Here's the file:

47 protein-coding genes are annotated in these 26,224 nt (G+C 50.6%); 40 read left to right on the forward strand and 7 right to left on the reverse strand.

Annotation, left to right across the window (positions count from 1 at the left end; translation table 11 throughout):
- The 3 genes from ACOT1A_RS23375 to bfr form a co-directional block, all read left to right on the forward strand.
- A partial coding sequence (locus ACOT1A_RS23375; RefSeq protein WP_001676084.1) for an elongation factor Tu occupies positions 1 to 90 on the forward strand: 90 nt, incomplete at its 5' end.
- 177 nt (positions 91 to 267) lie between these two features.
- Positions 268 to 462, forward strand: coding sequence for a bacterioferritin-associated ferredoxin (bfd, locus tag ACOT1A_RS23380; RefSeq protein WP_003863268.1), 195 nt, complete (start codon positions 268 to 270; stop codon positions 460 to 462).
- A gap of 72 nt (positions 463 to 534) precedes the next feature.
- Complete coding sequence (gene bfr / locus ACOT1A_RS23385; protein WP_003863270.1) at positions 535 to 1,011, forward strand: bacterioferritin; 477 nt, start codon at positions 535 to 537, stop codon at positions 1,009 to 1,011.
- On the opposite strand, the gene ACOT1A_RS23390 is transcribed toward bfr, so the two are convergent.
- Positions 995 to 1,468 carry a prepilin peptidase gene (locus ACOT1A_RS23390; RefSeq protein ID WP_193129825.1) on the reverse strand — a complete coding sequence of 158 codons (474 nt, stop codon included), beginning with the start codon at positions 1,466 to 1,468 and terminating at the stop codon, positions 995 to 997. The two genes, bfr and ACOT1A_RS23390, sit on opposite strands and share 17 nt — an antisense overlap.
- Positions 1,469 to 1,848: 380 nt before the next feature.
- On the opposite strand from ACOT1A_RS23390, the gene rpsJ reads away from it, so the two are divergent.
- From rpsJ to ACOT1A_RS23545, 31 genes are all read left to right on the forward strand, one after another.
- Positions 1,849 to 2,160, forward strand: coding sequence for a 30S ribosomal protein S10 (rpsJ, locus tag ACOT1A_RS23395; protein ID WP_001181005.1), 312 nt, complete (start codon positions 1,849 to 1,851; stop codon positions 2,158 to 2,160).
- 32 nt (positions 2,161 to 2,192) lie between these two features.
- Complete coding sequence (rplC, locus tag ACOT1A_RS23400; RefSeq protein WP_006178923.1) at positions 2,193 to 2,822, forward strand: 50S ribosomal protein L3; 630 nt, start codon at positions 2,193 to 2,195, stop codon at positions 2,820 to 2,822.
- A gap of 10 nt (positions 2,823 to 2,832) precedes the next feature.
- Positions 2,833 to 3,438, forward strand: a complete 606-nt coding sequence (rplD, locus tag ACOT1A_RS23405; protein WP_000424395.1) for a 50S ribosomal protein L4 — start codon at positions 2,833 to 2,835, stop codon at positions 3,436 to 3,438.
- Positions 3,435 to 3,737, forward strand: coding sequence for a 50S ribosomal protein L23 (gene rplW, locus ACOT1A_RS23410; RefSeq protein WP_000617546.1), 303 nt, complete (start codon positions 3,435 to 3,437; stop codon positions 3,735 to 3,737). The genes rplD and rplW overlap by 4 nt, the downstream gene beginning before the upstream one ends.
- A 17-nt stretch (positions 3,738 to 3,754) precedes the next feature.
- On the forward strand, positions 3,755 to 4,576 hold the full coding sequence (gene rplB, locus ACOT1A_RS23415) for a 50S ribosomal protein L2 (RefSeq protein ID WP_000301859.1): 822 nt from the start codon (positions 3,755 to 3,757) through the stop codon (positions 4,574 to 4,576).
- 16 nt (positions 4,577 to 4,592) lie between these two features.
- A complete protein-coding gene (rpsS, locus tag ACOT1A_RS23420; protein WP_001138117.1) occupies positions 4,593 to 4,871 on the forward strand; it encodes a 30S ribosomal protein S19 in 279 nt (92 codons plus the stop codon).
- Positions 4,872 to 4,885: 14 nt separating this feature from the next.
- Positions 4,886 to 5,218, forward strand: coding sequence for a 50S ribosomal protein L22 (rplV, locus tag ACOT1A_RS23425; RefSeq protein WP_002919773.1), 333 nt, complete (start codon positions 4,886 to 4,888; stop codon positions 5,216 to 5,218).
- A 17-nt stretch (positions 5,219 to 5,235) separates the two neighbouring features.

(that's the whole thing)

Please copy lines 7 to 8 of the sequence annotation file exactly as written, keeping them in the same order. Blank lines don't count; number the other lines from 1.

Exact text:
- A gap of 72 nt (positions 463 to 534) precedes the next feature.
- Complete coding sequence (gene bfr / locus ACOT1A_RS23385; protein WP_003863270.1) at positions 535 to 1,011, forward strand: bacterioferritin; 477 nt, start codon at positions 535 to 537, stop codon at positions 1,009 to 1,011.